A popular singer of tearful ballads and jaunty up-tempo numbers; one of the most successful artists of the 1950s and '60s. Connie Francis is the prototype for the female pop singer of today. At the height of her chart popularity in the late '50s and early '60s, Francis was unique as a female recording artist, amassing record sales equal to or surpassing those of many of her male contemporaries. Ultimately, she branched into other styles of music – big band, country, ethnic, and more. She still challenges Madonna as the biggest-selling female recording artist of all time.
Connie Smith is perhaps the only female singer in the history of country music who can truly claim to be the heiress to Patsy Cline's throne. It's not that there aren't many amazing vocalists in the field, and plenty of legends among them. But in terms of the pure gift of interpretation of taking virtually any song and making it a country song of class and distinction, Smith is it.
The Cello Concerto No.1 in C Major, Hob. VIIb/1, by Joseph Haydn was composed around 1761–1765 for longtime friend Joseph Weigl, then the principal cellist of Prince Nicolaus's Esterhazy Orchestra. The work was presumed lost until 1961, when musicologist Oldrich Pulkert discovered a copy of the score at the Prague National Museum. Though some doubts have been raised about the authenticity of the work, most experts believe that Haydn did compose this concerto.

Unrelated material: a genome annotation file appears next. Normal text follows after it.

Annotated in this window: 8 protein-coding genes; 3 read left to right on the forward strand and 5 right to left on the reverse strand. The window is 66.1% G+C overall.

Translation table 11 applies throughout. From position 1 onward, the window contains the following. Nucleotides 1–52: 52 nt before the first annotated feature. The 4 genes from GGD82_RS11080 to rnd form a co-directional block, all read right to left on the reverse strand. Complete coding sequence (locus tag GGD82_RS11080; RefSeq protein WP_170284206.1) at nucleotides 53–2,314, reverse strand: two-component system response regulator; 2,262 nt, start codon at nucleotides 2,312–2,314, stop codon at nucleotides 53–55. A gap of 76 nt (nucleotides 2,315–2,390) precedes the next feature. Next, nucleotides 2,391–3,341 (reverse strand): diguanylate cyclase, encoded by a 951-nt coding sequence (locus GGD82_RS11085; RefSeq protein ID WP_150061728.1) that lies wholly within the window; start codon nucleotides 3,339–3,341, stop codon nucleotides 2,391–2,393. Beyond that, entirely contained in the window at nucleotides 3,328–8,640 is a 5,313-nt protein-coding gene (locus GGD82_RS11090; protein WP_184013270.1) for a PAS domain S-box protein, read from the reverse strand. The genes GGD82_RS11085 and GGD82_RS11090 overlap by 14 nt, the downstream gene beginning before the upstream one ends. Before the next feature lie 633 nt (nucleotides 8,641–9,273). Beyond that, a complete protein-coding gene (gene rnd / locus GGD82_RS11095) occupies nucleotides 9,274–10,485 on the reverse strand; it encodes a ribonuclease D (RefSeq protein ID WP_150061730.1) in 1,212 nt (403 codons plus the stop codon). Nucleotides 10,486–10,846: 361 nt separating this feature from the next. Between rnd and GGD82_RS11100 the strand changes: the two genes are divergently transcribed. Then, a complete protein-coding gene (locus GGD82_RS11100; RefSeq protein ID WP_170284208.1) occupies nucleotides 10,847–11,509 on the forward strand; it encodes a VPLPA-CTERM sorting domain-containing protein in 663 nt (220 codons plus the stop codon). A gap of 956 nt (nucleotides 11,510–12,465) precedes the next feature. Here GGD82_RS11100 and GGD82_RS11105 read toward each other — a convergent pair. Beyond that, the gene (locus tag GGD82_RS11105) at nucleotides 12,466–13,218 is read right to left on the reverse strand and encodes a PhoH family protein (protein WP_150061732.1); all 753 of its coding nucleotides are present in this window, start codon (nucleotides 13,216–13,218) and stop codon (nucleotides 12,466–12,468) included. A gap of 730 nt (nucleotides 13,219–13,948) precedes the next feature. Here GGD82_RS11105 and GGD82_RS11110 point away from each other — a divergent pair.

“This book is a wonderful addition to the increasing variety of resources available to people who require a gluten-free diet. It is easy to read and the content is superb!”
Peter H.R. Green, M.D., Celiac Disease Center, Columbia University
A viceroy and an archbishop take their posts in Mexico. A local nun, Sor Juana Inés de la Cruz (1651-1695), intrigues them. The viceroy and his wife find her brilliant and fascinating. The prelate finds her a symbol of European laxity. He engineers the election of a new abbess, severe and ascetic. The virreina visits Sor Juana often and inspires her to write passionate poetry that the archbishop finds scandalous. The viceroy protects her. After he is replaced and returns to Spain with his wife, Sor Juana faces envy and retribution. A bishop betrays her, her confessor humbles her. Plague, a tribunal, and her confession as "the worst of all" end the great poet's life.